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Wandering Bodies: The Disruption of Identities in Jamaica Kincaid's Lucy and Edwidge Danticat's The Farming of Bones

Electronic Theses and Dissertations

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abstract
This thesis examines the relationship between migration and identity in two Caribbean novels, Jamaica Kincaid’s Lucy and Edwidge Danticat’s The Farming of Bones. Through these female characters, I analyze the process of migration as a disruptive force that complicates Lucy’s and Amabelle’s various identities. The issues they face because of their transition inspires a process of self-discovery. As a result, they choose to reside in spaces of emptiness, allowing them to have no identity placement at the end of their journeys. The ideal solution would be to join their new and old identities together in order to create their individuality. However, they fail in taking that route and instead the authors perform this hybridization of cultures through both novels and in return exemplify what it means to have a Caribbean identity.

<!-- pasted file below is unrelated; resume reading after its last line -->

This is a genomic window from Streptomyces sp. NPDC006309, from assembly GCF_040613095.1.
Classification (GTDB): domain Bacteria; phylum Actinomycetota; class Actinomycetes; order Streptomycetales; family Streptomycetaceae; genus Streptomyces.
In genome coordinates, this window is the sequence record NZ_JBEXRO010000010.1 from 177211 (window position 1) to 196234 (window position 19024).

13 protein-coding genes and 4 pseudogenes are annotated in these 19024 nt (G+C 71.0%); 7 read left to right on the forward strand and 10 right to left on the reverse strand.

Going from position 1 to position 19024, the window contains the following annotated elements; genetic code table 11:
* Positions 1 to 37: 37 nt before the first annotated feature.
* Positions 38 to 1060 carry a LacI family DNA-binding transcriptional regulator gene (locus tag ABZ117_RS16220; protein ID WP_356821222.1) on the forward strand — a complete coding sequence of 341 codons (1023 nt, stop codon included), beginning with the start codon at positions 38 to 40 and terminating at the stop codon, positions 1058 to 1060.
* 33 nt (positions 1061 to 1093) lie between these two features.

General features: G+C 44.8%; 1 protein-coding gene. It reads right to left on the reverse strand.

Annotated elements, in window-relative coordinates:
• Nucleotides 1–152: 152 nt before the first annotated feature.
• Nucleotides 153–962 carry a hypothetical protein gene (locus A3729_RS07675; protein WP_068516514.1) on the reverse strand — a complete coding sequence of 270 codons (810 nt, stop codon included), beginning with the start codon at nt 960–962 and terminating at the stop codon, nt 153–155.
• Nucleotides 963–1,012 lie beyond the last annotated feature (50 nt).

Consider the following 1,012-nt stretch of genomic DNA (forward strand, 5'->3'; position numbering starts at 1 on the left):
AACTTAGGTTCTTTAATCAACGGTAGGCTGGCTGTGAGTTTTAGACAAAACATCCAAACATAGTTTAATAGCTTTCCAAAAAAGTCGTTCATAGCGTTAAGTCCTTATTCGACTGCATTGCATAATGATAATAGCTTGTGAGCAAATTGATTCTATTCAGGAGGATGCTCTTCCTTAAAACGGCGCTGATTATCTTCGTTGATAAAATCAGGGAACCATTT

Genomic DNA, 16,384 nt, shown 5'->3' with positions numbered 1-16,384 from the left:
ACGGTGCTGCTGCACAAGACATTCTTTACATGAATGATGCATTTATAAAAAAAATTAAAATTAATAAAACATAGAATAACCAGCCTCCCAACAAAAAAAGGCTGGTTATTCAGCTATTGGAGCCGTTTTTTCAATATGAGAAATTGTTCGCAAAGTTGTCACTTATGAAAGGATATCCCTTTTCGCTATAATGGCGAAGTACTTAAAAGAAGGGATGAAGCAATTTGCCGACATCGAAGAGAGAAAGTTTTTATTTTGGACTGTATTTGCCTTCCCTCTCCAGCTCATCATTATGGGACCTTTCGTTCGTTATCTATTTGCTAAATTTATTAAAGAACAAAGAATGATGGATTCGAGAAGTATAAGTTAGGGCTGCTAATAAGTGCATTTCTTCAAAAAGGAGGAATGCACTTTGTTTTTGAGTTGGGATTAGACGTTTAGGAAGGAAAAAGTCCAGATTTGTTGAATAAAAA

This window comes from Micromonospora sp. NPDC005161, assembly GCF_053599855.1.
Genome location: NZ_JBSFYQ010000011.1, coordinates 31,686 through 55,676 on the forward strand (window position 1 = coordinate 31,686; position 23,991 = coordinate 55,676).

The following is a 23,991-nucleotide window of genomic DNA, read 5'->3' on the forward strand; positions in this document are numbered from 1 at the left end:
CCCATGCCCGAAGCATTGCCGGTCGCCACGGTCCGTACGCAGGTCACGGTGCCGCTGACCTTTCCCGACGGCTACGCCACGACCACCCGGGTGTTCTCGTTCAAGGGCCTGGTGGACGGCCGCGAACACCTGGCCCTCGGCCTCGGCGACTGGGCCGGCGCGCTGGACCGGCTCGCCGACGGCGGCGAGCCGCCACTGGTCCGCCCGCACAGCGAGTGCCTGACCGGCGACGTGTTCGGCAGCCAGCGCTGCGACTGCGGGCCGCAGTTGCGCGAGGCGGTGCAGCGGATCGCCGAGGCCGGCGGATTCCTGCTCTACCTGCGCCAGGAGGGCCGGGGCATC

subject
Caribbean
Identity
Migration
contributor
Martin, Janelle (author)
Madera, Judith (committee chair)
Still, Erica (committee member)
Hena, Omaar (committee member)
date
2015-06-23T08:35:49Z (accessioned)
2015-06-23T08:35:49Z (available)
2015 (issued)
degree
English (discipline)
identifier
http://hdl.handle.net/10339/57135 (uri)
language
en (iso)
publisher
Wake Forest University
title
Wandering Bodies: The Disruption of Identities in Jamaica Kincaid's Lucy and Edwidge Danticat's The Farming of Bones
type
Thesis

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